The latest addition to the British Shorthair line up is the Cinnamon British Shorthair....
The cinnamon British Shorthair is one of the newer additions to the British Shorthair collection of colours. It is a very deep, warm cinnamon-like colour, similar to the chocolate British Shorthair but with a warmer tone. Two of our girls carry the cinnamon gene (we do not have any cinnamon cats and we only use photographs of our own British Shorthairs, so the photograph above features Asian/Oriental/Siamese cinnamon cats)
History of the Cinnamon Cat
In 1960 a lady called Pam Evely introduced the cinnamon colour: she mated a seal point Siamese cat to a sorrell Abysinnian cat. One of the resulting kittens was a black agouti and was mated to a brown agouti. This mating produced the first cinnamon kittens. The colour was developed over many years and decades and a lot of hard work was put in to developing this new colour and also to getting the new colour officially recognised. Lovers of the cinnamon and fawn series owe a great debt to those initial breeders, whose dedication and commitment resulted in the cinnamon cat.
The Cinnamon British Shorthair
The colour was introduced to the British Shorthair line from the Oriental cat. Back in 1991 the Secretary of the Oriental Cinnamon and Fawn Group was approached by a British Shorthair breeder who wanted to introduce the cinnamon colour into the British Shorthair breed. A popular method was by breeding the cinnamon colour from a Siamese to a Persian and then from the Persian to the British Shorthair, to avoid losing too much of the cobbiness of the British Shorthair type.
The genetics of the colour have been investigated and a cinnamon gene has been identified. It is actually a mutation of the chocolate gene, in the same way that chocolate is a mutation of the black gene. We can now test our cats to see if they carry the cinnamon gene, which is very useful because cinnamon is an absolute recessive. Black is dominant, chocolate is recessive to black, and cinnamon is recessive to chocolate and black. So a cat must have two cinnamon genes to be cinnamon in appearance, and a black or chocolate cat can carry cinnamon and pass that cinnamon gene on to his or her kittens. Our colourpoint girl is a blue bicolour colourpoint and a carrier of cinnamon: so she has one black gene and one cinnamon one, and because she is dilute she is blue. Half of her kittens are therefore likely to be cinnamon carriers.
Cinnamon and Fawn
Fawn is the dilute version of cinnamon. Therefore any cinnamon cat with two dilute genes will be fawn. The dilution gene reduces the amount of pigment in each hair that makes up the cat’s fur, so they are literally a diluted version of the stronger colour. Blue is a diluted version of black, and lilac is a diluted version of chocolate.
Fawn and cinnamon British Shorthair cats are possible in all of the wonderful patterns of the British Shorthair: bicolour, tortie, calico, tabby, shaded and colourpointed. Some of our silver shaded colourpoints carry cinnamon....a cinnamon silver shaded colourpoint would be a real rarity!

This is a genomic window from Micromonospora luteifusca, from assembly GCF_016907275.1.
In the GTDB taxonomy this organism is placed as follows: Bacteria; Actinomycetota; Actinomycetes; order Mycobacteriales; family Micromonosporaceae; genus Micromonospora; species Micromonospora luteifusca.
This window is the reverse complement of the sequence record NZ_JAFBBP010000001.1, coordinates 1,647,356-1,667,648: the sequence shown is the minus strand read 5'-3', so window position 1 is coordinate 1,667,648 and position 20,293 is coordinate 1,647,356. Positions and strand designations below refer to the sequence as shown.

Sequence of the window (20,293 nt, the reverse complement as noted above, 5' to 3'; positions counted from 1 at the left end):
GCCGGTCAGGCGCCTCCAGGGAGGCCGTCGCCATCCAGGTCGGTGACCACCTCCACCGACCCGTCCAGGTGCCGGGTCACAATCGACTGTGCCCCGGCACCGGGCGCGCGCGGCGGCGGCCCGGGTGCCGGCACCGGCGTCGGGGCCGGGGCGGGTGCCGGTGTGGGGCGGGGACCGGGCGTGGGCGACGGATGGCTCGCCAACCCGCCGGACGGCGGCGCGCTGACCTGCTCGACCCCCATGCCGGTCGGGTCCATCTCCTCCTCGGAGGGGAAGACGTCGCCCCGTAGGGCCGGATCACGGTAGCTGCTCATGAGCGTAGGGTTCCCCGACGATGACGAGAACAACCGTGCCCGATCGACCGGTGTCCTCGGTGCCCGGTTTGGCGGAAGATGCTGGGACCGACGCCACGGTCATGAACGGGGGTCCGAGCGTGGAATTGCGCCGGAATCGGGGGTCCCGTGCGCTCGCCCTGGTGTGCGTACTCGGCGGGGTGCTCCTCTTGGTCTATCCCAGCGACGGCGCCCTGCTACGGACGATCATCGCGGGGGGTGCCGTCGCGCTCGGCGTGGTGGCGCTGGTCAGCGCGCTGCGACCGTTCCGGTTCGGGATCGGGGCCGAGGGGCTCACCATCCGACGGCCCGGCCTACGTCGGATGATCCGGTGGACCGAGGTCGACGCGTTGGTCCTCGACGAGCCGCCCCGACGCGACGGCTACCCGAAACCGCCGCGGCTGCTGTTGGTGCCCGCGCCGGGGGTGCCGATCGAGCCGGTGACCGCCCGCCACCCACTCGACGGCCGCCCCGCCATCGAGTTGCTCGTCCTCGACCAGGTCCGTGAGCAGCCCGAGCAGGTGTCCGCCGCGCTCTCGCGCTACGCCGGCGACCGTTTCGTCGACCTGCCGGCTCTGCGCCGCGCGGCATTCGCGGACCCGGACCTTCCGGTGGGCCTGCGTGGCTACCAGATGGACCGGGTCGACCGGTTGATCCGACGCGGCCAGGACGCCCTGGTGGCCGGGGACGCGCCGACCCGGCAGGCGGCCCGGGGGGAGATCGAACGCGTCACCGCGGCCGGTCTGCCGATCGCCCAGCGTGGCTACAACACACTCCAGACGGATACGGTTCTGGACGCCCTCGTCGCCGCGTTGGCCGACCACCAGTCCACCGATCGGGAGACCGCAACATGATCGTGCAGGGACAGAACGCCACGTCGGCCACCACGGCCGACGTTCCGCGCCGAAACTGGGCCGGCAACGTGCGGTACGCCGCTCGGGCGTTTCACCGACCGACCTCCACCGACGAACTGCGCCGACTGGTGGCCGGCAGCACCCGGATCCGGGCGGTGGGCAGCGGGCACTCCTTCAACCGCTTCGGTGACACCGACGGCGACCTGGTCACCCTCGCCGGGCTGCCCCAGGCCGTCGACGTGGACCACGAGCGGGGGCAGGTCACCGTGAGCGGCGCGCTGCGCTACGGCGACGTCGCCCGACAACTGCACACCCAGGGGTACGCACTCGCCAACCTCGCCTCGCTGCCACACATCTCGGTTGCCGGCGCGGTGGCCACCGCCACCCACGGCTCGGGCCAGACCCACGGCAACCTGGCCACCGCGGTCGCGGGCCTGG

Breeding the Cinnamon British Shorthair
Anyone wishing to embark upon a cinnamon British Shorthair breeding programme should give careful consideration to it. Because cinnamon is absolutely recessive, both parents must either be cinnamon, or carry cinnamon, in order for the kittens to be cinnamon in colour. Until recent years it was very difficult to find cinnamon British Shorthairs. Thankfully, over the last few years they have become much more easy to find, and the gene pool has been widened by breeders who have imported cinnamon cats from the continent. It is therefore now much more accessible as a colour for the aspiring or established breeder. Be aware of the basic genetics involved though:
Cinnamon and Fawn genetics
Fawn is the dilute version of cinnamon. When a cat is cinnamon and also carries two copies of the dilution gene, that cat will be fawn. If you are hoping to breed fawn or cinnamon British Shorthair cats, be aware of the basic genetic building blocks of colour:
Black + Cinnamon = black kittens (all carrying cinnamon)
Black carrying cinnamon + Cinnamon = 50% black, 50% cinnamon kittens
Blue + Cinnamon = black kittens (all carrying cinnamon and dilute)
Blue carrying cinnamon + Cinnamon = 50% black, 50% blue (all carrying dilute)
Blue carrying cinnamon + Cinnamon carrying dilute = 25% black, 25% blue, 25% cinnamon, 25% fawn
Blue + Fawn = blue kittens (all carrying cinnamon)
Blue carrying cinnamon + Fawn = 50% blue, 50% fawn
Read more about cat colour genetics in our article here.
If you are interested in breeding cinnamon or fawn British Shorthair cats, please contact us.
Our cinnamon British Shorthairs
At the present moment, we have two girls who carry the cinnamon gene. One is a blue and white colourpoint, and the other a lilac harlequin, carrying colourpoint. Both carry cinnamon and therefore approximately 50% of their kittens will also carry the gene.
If you are looking for something a little unusual, try the bicolour British Shorthair.